What they saw when they glimpsed the insides of these quick-frozen bacteria were chemoreceptors arranged in a regular, repeating lattice of hexagonsa structure with six sides and six corners or verticesthat are 12 nanometers apart, center to center. At each of the vertices sit six chemoreceptors, arranged in what scientists call "trimers of dimers," which means there are three sets of two paired receptors in each grouping. The two receptors in each dimer twine around one another, and those dimers then cluster together at one vertex of the hexagon to form a trimer.
"One beauty of this is that we've shown that the receptors cluster in cells in the same way they did in the crystal structure," says Jensen. "In the past, we didn't know if that was an artifact of the crystallography. Now we can see how the pieces fit together in real cells."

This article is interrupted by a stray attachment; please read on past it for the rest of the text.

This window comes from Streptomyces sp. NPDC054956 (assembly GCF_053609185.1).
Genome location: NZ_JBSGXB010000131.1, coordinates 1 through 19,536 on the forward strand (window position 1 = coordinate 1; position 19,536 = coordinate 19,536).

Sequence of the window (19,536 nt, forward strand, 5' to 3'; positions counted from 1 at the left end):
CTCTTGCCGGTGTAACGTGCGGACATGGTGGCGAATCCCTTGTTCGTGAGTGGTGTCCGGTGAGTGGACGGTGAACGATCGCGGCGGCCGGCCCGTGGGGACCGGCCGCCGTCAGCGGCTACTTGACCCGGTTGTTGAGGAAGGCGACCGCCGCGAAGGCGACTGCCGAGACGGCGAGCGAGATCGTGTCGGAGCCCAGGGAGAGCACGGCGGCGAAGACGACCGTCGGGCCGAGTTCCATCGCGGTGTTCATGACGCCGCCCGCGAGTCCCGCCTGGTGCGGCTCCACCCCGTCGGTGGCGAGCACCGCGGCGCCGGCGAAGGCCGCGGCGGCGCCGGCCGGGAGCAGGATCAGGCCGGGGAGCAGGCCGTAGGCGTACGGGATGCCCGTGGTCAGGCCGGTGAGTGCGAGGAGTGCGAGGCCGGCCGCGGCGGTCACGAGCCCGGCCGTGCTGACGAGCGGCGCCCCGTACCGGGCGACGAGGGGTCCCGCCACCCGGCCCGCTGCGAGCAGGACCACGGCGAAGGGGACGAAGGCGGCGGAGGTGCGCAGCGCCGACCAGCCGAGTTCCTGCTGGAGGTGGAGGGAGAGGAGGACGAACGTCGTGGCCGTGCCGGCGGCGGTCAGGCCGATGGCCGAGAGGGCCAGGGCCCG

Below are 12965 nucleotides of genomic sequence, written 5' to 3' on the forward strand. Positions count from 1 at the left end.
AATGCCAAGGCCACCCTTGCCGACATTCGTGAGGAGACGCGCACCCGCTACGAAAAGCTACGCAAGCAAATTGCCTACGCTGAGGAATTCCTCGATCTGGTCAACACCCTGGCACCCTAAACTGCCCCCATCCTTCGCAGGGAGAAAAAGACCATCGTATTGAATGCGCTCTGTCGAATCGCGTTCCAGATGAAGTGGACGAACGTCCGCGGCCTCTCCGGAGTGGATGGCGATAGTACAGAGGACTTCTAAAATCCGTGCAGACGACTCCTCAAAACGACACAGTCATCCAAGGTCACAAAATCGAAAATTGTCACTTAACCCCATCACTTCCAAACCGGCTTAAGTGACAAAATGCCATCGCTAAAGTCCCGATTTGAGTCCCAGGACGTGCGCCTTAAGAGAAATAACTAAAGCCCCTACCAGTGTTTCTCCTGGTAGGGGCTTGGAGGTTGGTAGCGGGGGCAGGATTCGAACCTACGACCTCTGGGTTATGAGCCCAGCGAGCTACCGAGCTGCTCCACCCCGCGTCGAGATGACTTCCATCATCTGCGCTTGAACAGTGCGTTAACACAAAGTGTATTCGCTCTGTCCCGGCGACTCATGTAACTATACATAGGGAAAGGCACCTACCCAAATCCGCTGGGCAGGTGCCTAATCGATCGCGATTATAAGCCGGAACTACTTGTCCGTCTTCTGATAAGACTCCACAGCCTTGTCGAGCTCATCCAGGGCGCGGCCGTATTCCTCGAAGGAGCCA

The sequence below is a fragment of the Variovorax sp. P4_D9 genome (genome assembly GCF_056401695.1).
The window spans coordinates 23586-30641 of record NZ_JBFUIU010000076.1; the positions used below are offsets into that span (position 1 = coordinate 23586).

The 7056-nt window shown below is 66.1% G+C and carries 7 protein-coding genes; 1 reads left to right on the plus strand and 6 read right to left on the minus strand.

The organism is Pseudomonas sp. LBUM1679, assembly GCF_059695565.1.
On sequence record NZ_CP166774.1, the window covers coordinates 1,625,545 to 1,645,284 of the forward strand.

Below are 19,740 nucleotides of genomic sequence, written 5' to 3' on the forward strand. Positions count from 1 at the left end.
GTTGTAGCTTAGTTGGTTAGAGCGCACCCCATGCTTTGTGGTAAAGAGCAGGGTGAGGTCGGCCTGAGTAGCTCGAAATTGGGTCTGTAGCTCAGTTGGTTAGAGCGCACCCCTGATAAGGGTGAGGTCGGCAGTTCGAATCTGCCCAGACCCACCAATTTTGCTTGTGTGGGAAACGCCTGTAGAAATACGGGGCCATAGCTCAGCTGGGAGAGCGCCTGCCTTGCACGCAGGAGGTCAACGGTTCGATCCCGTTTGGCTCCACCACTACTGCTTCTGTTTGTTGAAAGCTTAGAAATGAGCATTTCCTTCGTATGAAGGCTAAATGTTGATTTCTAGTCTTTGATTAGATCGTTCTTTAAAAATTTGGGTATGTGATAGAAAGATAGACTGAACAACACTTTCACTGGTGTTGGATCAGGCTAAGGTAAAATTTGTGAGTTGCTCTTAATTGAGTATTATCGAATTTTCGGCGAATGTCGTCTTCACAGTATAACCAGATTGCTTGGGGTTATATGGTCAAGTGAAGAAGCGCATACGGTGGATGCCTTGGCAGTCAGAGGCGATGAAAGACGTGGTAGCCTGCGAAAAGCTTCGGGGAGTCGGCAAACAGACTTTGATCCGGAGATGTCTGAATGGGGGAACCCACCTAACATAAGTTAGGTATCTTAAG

The paper also showed that this particular architecture is no single-species fluke. "We looked at 13 different species that cover the whole bacterial kingdom," Jensen says. "The arrays were all the same. This shows us that this structure has been universally conserved, that it's a universal architecture."
And that's important to know, he adds, because it gives scientists a basis for trying to figure out how this sort of architecture leads to the bacteria's sensitivity to chemical cues in its environment and establishes that work using key model systems such as E. coli will be generally applicable.
"Bacterial chemotaxis consists of only a few key components, making it an important model system for all cell signaling pathways," says Briegel. "We need to understand this system first before we can hope to fully understand the more complex eukaryotic signaling systems. Chemotaxis also plays a
|Contact: Lori Oliwenstein|
California Institute of Technology